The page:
Royal Mint launches its first product on stock market

by Jonathan Adams
London Stock Exchange

The gold-backed securities will be sold on the London Stock Exchange (LSE) as the mint trades on a stock market for the first time ever

Britain’s Royal Mint will trade on the stock market for the first time during its 1,100 year history as it launched an exchange-traded commodity (ETC).

The gold-backed securities will be sold on the London Stock Exchange (LSE).

The mint said each ETC is equal to 1/100th of a troy ounce of gold at launch which is approximately $15 per ETC based on today’s prices. It will be priced at a total expense ratio of 0.22 per cent.

The mint said it will sell ETCs, debt securities backed by gold, storing the bullion in its own vault, based in Cardiff.

It said it expects the these ETCs will be sold on the London Stock Exchange later this week, as well as on markets in Italy and Germany “in early 2020”.

Since their launch in the early 2000s, gold exchange-traded products are highly popular among investors worldwide. According to the World Gold Council, they now hold almost 3,000 tonnes of gold worldwide, worth around $140bn at current prices.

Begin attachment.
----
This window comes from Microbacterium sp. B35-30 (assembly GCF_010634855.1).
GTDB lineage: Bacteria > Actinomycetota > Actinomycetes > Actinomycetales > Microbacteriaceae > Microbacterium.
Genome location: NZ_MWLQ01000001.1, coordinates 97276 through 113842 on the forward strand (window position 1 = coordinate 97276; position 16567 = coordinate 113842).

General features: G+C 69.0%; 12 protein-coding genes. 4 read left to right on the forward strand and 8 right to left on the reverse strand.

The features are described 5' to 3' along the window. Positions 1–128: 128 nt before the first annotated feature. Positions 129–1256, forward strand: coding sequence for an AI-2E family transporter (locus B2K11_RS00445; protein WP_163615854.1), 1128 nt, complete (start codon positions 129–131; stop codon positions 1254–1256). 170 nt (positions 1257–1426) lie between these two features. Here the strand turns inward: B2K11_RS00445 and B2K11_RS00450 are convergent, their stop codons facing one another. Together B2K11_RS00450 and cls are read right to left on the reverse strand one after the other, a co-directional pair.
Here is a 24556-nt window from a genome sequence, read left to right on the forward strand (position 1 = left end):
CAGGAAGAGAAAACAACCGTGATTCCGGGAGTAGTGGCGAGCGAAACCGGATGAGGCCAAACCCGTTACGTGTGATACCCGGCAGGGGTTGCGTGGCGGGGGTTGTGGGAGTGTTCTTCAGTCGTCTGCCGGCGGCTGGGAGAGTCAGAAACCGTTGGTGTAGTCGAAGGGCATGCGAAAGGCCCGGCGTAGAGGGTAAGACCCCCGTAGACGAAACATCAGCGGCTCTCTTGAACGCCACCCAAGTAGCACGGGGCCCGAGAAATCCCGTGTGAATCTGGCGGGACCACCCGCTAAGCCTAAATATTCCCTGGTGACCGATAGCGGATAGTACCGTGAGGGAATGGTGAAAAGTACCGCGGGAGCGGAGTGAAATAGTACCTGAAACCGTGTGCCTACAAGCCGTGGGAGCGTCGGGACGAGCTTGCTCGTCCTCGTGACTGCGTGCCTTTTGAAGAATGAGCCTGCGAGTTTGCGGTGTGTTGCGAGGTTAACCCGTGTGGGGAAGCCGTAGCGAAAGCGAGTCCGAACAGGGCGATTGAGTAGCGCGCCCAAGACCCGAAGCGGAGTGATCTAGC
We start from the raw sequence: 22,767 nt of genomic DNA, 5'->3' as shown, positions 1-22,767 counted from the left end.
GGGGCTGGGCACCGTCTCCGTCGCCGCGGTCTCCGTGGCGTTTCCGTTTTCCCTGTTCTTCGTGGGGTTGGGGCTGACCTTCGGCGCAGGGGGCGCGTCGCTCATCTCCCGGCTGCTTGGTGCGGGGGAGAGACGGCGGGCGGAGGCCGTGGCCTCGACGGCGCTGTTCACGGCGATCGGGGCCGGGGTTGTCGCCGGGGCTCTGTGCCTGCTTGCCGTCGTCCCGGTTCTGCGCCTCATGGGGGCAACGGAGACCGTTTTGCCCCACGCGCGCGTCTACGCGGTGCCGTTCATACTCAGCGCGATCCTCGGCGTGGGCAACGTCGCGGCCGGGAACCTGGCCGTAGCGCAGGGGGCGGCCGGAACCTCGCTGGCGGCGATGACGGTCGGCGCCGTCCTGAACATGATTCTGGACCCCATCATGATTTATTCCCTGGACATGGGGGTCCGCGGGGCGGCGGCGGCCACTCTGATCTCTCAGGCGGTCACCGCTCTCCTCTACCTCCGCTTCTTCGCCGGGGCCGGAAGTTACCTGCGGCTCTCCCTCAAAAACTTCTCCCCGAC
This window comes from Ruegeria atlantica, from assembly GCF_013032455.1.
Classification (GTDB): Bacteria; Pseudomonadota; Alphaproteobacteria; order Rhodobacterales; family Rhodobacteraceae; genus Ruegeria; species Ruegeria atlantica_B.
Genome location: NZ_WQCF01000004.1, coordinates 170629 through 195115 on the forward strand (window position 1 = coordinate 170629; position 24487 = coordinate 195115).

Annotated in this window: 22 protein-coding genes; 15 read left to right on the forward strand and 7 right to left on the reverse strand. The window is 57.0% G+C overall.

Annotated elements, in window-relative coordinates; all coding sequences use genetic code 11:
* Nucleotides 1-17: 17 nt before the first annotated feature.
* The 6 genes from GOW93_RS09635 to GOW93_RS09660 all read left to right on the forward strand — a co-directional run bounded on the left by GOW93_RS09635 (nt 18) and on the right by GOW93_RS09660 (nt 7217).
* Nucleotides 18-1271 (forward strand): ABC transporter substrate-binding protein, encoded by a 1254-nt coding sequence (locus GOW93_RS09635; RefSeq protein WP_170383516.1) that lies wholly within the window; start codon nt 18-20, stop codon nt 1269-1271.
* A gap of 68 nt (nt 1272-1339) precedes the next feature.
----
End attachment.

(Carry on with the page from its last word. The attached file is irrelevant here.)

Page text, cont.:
The mint worked with HANetf, a specialist London-based boutique that helps build Exchange Traded Funds (ETFs), to develop this new product.

Royal Mint chief executive Anne Jessopp, said: “This launch is a significant milestone for The Royal Mint as we look to the future and diversify our business for the 21st century.”

She added: “Today we are building on our 1,100 years of heritage and reputation for trust and security to expand into new ventures with the launch of our first ever listed financial product, becoming the first Sovereign Mint in Europe to do so.”

HANetf co-founder Nik Bienkowski said: “The gold will be stored in The Royal Mint’s vault, one of the country’s most secure sites. The Royal Mint brand is synonymous with the security and reliability investors want to see from a gold ETC and makes it an attractive option for investors who are looking to hedge systemic risk.”

This article is for information purposes only.
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